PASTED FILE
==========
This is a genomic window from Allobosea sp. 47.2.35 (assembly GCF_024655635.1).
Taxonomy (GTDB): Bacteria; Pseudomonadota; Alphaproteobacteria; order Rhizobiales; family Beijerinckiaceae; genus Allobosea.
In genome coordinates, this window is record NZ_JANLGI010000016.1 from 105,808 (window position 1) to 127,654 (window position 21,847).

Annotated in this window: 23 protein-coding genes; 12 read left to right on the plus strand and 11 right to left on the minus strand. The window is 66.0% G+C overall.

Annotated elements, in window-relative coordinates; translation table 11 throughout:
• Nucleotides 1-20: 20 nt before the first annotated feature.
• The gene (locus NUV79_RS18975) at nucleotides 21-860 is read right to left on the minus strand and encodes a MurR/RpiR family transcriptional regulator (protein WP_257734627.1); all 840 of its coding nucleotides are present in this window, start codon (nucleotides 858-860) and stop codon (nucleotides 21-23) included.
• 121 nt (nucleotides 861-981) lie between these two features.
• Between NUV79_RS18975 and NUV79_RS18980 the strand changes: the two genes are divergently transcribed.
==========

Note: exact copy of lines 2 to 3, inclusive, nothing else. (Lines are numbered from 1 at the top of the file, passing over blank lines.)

Taxonomy (GTDB): Bacteria; Pseudomonadota; Alphaproteobacteria; order Rhizobiales; family Beijerinckiaceae; genus Allobosea.
In genome coordinates, this window is record NZ_JANLGI010000016.1 from 105,808 (window position 1) to 127,654 (window position 21,847).